The Black IT Forum said it will drag communications regulator Icasa to court if it doesn’t get an immediate move on with commercialising television white-spaces (TVWS) technology.
“The BITF has resolved to launch an urgent legal process to challenge Icasa’s decision to delay commencement of commercial TVWS in court and expose any individual at Icasa and their external handlers that are using public resources to sabotage progressive transformational government programmes meant to save lives during the Covid-19 disaster period and assist rural economy recovery beyond the Covid-19 period,” the forum said on Wednesday in a strongly worded statement.
TechCentral has established that there is growing anger among prospective TVWS operators and their technology suppliers over what they see as delays by Icasa in allowing the full commercialisation of the technology.
TVWS technology uses the gaps between TV broadcast signals to deliver wireless broadband services at low cost, particularly in rural areas where mobile coverage is either poor or non-existent, or unaffordable for the people living there.
South Africa was an early pioneer in testing TVWS technology, with successful pilot projects that enjoyed the backing of companies such as Google and Microsoft. Icasa was also a pioneer in Africa in developing the necessary regulations to govern the industry.
But now that early work and advantage may be undone, the BITF has warned.
“The unnecessary delays by Icasa in announcing the commencement of commercial TVWS usage in the country is tantamount to the killing of indigenous, locally developed, world-class innovation and technologies that have huge potential to spearhead the fourth Industrial Revolution in South Africa, led by ICT SMMEs,” it said.
“The president (Cyril Ramaphosa), in a recent communique, made it clear that spectrum should urgently be made available to enable the roll-out of broadband network infrastructure to support the fight against the Covid-19 pandemic and to serve as a catalyst in reviving the ailing economy and creating employment opportunities. Why is Icasa seemingly sabotaging the president’s efforts?”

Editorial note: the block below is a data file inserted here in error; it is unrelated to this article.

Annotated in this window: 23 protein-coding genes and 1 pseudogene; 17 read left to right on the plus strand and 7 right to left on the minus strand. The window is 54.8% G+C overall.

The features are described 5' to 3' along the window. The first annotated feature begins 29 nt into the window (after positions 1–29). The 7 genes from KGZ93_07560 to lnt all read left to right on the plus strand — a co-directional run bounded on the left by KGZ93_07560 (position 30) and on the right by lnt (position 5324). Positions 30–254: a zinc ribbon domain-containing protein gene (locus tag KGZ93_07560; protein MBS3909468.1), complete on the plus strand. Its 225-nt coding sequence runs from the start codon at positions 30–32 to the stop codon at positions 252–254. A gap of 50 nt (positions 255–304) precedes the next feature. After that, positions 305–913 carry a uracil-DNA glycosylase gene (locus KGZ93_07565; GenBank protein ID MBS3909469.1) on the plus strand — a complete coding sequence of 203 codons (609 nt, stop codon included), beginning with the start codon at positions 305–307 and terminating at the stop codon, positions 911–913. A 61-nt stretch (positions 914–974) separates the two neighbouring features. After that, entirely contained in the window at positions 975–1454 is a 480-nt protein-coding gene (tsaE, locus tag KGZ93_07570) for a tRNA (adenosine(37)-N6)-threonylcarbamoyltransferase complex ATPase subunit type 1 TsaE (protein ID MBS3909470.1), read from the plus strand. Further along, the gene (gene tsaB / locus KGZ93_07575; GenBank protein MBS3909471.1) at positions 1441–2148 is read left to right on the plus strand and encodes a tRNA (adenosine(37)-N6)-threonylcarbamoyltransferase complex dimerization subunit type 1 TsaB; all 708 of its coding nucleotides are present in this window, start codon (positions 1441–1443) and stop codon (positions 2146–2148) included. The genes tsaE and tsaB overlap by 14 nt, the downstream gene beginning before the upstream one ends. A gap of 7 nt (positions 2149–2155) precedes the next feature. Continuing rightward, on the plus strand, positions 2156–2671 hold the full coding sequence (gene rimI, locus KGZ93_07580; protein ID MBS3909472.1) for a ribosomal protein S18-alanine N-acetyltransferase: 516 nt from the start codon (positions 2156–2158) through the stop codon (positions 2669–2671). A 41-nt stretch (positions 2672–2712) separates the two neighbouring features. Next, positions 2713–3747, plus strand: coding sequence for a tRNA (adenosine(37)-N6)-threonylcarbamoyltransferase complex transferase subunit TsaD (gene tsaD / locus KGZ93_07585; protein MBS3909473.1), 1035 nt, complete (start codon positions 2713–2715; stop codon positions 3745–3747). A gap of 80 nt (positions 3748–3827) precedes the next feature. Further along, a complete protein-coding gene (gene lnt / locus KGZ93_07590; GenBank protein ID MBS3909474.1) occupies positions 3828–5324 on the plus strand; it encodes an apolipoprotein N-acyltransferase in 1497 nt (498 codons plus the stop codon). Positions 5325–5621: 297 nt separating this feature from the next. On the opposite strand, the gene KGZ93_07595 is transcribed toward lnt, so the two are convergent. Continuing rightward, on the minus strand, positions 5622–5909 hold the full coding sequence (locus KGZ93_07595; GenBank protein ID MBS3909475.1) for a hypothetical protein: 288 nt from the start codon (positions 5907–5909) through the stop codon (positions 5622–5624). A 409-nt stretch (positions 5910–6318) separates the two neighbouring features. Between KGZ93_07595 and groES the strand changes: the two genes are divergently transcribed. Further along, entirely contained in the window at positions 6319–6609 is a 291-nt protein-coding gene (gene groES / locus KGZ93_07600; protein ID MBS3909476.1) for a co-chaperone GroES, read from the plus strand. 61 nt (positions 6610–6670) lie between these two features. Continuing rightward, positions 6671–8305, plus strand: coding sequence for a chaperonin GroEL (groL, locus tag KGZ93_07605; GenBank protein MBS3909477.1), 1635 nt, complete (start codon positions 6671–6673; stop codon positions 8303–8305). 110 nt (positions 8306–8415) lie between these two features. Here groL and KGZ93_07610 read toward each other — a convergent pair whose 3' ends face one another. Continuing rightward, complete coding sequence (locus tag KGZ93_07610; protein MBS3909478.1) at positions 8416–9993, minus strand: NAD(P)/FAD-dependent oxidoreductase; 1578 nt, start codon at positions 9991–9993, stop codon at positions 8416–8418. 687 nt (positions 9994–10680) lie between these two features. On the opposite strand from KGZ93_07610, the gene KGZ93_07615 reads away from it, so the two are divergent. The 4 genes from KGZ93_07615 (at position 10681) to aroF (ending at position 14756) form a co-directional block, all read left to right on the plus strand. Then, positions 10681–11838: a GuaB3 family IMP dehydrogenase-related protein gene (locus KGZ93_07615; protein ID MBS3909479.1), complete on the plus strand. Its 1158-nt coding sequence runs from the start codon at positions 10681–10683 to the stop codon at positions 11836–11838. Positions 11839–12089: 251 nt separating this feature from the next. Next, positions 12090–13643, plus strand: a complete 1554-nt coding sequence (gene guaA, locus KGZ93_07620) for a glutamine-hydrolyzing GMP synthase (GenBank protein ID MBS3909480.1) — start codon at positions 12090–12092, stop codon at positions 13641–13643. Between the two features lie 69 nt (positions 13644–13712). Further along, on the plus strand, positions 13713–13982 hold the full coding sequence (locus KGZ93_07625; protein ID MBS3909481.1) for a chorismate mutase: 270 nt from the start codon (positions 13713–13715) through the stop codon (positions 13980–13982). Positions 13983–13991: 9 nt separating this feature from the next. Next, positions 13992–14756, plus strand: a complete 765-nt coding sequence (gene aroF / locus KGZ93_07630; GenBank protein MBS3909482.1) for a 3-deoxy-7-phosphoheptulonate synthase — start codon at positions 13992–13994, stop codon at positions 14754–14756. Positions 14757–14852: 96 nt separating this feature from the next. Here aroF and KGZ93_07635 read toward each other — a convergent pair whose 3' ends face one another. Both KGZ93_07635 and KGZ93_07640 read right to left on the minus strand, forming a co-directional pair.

The BITF said the latest developments could delay the commercial roll-out of TVWS networks by nine months or more because it wants to “go through a tendering process to get a service provider that will perform the certification of secondary geolocation spectrum database (S-GLSD) providers”. The S-GLSDs are needed to ensure that TVWS providers and other operators don’t interfere with television broadcasts.
An industry insider with knowledge of the latest developments – he asked not to be named, given the sensitivities — told TechCentral on Wednesday that there appears to be a faction inside the regulator that wants to postpone the commercial deployment of TVWS. The source said he couldn’t explain why this might be the case, but he said it’s threatening hundreds of millions of rand of new investment in the telecommunications sector.
“Everyone has put a hell of a lot of time and money into this and now it appears we are at an impasse. Are we wasting our investment? It’s a big worry because there seems to be internal politics at Icasa.”
He described the situation as “exasperating”, saying Icasa doesn’t even need to issue licences to TVWS operators. “You just need Icasa-approved hardware and to conform to the certification that the hardware will work with the geolocation database.”
The problem is there is only one such database available currently. It was developed by the CSIR, which apparently doesn’t want to run it commercially. Rather, it wants to white-label it to other parties, the source said.
“Icasa is not allowing the commercialisation of TVWS to move forward as per the geolocation database framework. It should send out invitations to anyone who wishes to submit a geolocation database for certification for full commercial operation,” he said. “Icasa has created expectations in the industry. All the SMMEs are keen to get going now.”